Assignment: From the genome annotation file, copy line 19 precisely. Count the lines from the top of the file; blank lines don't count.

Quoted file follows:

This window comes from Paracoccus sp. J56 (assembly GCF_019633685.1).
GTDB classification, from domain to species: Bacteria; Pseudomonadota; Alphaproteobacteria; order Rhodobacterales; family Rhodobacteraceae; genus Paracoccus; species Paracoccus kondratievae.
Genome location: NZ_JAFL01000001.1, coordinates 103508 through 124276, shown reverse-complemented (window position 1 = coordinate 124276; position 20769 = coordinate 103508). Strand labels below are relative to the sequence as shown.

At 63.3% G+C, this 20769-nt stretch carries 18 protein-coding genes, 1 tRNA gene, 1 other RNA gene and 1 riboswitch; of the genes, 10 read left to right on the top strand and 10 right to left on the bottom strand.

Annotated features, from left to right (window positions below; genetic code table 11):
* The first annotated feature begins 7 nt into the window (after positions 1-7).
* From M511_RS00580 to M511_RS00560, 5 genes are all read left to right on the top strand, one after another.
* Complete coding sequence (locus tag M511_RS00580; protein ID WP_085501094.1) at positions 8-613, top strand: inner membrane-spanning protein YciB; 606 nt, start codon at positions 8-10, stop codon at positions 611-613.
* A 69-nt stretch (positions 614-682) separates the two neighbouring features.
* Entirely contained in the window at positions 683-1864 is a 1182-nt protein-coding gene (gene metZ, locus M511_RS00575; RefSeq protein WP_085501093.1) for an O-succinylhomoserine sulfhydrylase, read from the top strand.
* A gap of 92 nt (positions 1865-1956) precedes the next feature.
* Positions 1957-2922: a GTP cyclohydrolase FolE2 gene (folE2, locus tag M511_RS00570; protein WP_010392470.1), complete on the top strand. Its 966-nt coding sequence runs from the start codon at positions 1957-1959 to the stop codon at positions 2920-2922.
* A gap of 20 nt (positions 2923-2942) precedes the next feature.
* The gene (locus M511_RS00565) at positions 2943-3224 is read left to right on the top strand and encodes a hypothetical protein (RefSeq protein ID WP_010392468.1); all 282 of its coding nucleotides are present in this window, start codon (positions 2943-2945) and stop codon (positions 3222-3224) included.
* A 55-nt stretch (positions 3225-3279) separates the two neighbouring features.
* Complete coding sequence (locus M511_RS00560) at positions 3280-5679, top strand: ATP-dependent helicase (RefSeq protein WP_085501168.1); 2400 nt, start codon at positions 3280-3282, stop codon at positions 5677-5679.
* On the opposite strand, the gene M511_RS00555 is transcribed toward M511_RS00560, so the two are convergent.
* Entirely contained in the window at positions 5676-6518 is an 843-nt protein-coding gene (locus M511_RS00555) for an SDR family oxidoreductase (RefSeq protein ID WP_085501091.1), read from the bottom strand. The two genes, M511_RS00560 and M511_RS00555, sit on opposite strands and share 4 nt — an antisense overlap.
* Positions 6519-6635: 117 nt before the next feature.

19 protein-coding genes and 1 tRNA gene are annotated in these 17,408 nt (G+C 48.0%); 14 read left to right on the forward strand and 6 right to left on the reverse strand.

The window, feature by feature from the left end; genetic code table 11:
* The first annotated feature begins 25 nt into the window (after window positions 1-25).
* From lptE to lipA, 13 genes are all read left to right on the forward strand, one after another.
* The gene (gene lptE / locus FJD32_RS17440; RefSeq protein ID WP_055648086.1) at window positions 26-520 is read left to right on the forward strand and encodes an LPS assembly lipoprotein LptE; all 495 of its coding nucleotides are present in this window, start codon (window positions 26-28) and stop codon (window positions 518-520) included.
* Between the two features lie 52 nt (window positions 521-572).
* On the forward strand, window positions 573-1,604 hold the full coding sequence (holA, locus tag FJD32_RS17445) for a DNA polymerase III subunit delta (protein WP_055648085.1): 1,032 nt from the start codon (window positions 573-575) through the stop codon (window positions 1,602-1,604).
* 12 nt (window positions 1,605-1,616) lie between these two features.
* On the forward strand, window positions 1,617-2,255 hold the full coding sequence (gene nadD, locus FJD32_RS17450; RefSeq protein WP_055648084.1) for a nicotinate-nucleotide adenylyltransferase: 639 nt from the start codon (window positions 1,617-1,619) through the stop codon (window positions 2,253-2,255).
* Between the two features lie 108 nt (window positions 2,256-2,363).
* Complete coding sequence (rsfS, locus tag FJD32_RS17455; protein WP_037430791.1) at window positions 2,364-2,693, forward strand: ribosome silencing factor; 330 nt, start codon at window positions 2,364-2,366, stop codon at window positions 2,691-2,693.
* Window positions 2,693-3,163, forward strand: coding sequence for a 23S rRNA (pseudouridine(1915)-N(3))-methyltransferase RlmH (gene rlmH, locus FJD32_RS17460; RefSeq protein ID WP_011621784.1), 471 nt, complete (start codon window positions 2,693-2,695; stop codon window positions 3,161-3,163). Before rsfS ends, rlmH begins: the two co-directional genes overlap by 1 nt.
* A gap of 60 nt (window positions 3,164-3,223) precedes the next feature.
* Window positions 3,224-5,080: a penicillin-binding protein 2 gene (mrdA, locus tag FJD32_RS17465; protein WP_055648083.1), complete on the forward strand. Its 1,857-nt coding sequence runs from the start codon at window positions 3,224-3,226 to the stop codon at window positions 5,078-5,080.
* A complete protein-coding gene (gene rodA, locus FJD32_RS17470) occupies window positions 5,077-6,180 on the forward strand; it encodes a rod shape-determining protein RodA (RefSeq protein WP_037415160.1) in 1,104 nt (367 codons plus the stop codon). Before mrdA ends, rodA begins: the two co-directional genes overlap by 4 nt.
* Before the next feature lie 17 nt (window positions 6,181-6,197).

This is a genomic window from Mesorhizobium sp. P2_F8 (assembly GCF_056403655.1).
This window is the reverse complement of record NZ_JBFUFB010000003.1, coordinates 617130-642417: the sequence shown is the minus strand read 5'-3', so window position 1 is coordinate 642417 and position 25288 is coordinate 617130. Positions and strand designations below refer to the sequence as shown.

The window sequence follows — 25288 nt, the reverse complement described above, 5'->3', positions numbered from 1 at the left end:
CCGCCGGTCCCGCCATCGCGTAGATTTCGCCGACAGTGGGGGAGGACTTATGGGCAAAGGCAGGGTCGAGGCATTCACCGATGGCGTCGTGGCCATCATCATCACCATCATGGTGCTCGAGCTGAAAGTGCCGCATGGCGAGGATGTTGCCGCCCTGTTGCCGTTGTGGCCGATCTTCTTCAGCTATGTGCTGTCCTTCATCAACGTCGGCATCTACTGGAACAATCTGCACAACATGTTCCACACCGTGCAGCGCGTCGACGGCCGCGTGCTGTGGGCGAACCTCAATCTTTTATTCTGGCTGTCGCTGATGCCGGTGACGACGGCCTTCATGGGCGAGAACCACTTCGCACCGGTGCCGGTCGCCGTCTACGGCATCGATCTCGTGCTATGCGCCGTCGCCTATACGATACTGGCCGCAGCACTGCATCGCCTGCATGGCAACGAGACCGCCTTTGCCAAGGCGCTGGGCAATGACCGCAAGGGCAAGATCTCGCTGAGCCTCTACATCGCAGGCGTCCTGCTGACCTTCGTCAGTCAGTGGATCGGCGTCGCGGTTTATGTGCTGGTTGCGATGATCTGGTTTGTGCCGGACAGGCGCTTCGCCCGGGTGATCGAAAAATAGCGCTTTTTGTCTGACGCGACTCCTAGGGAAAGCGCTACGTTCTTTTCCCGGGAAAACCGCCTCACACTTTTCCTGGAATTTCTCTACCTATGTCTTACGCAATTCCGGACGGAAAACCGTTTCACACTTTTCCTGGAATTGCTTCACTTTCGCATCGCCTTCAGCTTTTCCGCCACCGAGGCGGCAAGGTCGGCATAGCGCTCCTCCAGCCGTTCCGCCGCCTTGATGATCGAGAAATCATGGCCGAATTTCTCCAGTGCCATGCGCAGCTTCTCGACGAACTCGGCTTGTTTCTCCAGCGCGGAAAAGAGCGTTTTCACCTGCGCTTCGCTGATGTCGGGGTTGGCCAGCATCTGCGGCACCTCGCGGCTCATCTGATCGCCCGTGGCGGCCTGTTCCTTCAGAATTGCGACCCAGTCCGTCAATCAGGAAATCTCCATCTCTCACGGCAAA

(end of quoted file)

* Positions 6519-6635: 117 nt before the next feature.